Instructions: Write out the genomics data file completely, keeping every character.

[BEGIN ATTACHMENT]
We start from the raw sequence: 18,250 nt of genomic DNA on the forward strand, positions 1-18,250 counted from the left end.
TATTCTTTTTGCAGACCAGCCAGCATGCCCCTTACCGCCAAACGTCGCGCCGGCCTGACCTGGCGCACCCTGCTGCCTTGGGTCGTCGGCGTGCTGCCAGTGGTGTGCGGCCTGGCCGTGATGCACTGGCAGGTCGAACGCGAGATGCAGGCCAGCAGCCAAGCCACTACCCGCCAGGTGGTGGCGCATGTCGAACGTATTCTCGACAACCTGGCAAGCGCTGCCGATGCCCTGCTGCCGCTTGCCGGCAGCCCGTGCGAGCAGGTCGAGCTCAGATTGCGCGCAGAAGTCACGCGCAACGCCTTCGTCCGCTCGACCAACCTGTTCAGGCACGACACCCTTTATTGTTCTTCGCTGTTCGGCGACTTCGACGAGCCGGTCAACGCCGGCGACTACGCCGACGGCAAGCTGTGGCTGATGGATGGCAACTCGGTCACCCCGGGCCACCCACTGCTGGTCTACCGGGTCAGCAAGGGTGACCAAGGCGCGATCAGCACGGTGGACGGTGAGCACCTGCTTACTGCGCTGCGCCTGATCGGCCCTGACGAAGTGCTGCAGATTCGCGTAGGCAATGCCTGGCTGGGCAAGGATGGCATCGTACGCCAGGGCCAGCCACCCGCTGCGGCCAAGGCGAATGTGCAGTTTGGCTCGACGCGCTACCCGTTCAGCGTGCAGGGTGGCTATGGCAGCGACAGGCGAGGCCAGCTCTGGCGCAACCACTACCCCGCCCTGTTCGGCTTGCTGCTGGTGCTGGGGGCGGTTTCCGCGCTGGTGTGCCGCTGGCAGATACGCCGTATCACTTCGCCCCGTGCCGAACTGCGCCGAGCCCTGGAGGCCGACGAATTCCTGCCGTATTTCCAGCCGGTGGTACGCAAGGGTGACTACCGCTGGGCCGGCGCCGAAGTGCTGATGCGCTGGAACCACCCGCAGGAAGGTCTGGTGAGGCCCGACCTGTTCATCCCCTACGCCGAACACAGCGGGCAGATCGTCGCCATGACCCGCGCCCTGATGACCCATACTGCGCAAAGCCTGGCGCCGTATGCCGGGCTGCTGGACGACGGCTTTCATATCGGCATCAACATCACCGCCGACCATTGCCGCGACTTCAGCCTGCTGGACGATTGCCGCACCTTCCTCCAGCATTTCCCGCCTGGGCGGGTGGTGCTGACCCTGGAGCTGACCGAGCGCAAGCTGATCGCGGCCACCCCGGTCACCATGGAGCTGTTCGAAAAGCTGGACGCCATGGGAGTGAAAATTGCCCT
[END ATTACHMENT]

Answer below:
We start from the raw sequence: 18,250 nt of genomic DNA on the forward strand, positions 1-18,250 counted from the left end.
TATTCTTTTTGCAGACCAGCCAGCATGCCCCTTACCGCCAAACGTCGCGCCGGCCTGACCTGGCGCACCCTGCTGCCTTGGGTCGTCGGCGTGCTGCCAGTGGTGTGCGGCCTGGCCGTGATGCACTGGCAGGTCGAACGCGAGATGCAGGCCAGCAGCCAAGCCACTACCCGCCAGGTGGTGGCGCATGTCGAACGTATTCTCGACAACCTGGCAAGCGCTGCCGATGCCCTGCTGCCGCTTGCCGGCAGCCCGTGCGAGCAGGTCGAGCTCAGATTGCGCGCAGAAGTCACGCGCAACGCCTTCGTCCGCTCGACCAACCTGTTCAGGCACGACACCCTTTATTGTTCTTCGCTGTTCGGCGACTTCGACGAGCCGGTCAACGCCGGCGACTACGCCGACGGCAAGCTGTGGCTGATGGATGGCAACTCGGTCACCCCGGGCCACCCACTGCTGGTCTACCGGGTCAGCAAGGGTGACCAAGGCGCGATCAGCACGGTGGACGGTGAGCACCTGCTTACTGCGCTGCGCCTGATCGGCCCTGACGAAGTGCTGCAGATTCGCGTAGGCAATGCCTGGCTGGGCAAGGATGGCATCGTACGCCAGGGCCAGCCACCCGCTGCGGCCAAGGCGAATGTGCAGTTTGGCTCGACGCGCTACCCGTTCAGCGTGCAGGGTGGCTATGGCAGCGACAGGCGAGGCCAGCTCTGGCGCAACCACTACCCCGCCCTGTTCGGCTTGCTGCTGGTGCTGGGGGCGGTTTCCGCGCTGGTGTGCCGCTGGCAGATACGCCGTATCACTTCGCCCCGTGCCGAACTGCGCCGAGCCCTGGAGGCCGACGAATTCCTGCCGTATTTCCAGCCGGTGGTACGCAAGGGTGACTACCGCTGGGCCGGCGCCGAAGTGCTGATGCGCTGGAACCACCCGCAGGAAGGTCTGGTGAGGCCCGACCTGTTCATCCCCTACGCCGAACACAGCGGGCAGATCGTCGCCATGACCCGCGCCCTGATGACCCATACTGCGCAAAGCCTGGCGCCGTATGCCGGGCTGCTGGACGACGGCTTTCATATCGGCATCAACATCACCGCCGACCATTGCCGCGACTTCAGCCTGCTGGACGATTGCCGCACCTTCCTCCAGCATTTCCCGCCTGGGCGGGTGGTGCTGACCCTGGAGCTGACCGAGCGCAAGCTGATCGCGGCCACCCCGGTCACCATGGAGCTGTTCGAAAAGCTGGACGCCATGGGAGTGAAAATTGCCCT